People with low back pain want clear, consistent and personalised information on prognosis, treatment options and self-management strategies: a systematic review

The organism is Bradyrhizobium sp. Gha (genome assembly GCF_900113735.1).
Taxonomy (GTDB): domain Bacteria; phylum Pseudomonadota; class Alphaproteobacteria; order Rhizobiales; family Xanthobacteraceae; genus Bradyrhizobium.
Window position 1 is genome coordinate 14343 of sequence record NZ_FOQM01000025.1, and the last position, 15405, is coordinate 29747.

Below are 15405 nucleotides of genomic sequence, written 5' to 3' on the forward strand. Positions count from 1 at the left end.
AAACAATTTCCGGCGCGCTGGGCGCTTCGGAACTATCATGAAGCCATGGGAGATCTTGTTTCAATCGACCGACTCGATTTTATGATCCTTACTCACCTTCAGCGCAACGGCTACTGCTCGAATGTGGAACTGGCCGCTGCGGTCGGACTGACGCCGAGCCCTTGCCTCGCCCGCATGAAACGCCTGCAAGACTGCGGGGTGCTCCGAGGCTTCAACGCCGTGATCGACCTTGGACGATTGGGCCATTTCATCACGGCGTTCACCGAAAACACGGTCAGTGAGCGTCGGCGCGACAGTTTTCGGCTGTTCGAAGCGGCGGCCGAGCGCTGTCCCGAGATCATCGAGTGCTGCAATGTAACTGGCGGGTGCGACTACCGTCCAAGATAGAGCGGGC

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Question: What health information needs are perceived by people with low back pain? Design: Systematic review of publications examining perceived health information needs related to low back pain identified through Medline, EMBASE, CINAHL and PsycINFO (1990 to 2018). Participants: Adults with low back pain of any duration. Data extraction and analysis: Two reviewers independently extracted descriptive data regarding study design and methodology, and assessed risk of bias. Aggregated findings of the perceived needs of people with low back pain regarding health information were meta-synthesised. Results: Forty-one studies (34 qualitative, four quantitative and three mixed-methods) were identified. Two major areas of perceived health information needs for low back pain emerged. The first major area was needs related to information content: general information related to low back pain, its cause and underlying pathology; strong desire for diagnosis and imaging; prognosis, future disability and effect on work capacity; precipitants and management of flares; general management approaches; self-management strategies; prevention; and support services. The second major area of needs related to how the information was delivered. People with low back pain wanted clear, consistent information delivered in suitable tone and understandable language. Conclusion: Available data suggest that the information needs of people with low back pain are centred around their desire for a diagnosis, potentially contributing to expectations for and overuse of imaging. People with low back pain expressed a strong desire for clear, consistent and personalised information on prognosis, treatment options and self-management strategies, related to healthcare and occupational issues. To correct unhelpful beliefs and optimise delivery of evidence-based therapy, patient and healthcare professional education (potentially by an integrated public health approach) may be warranted.
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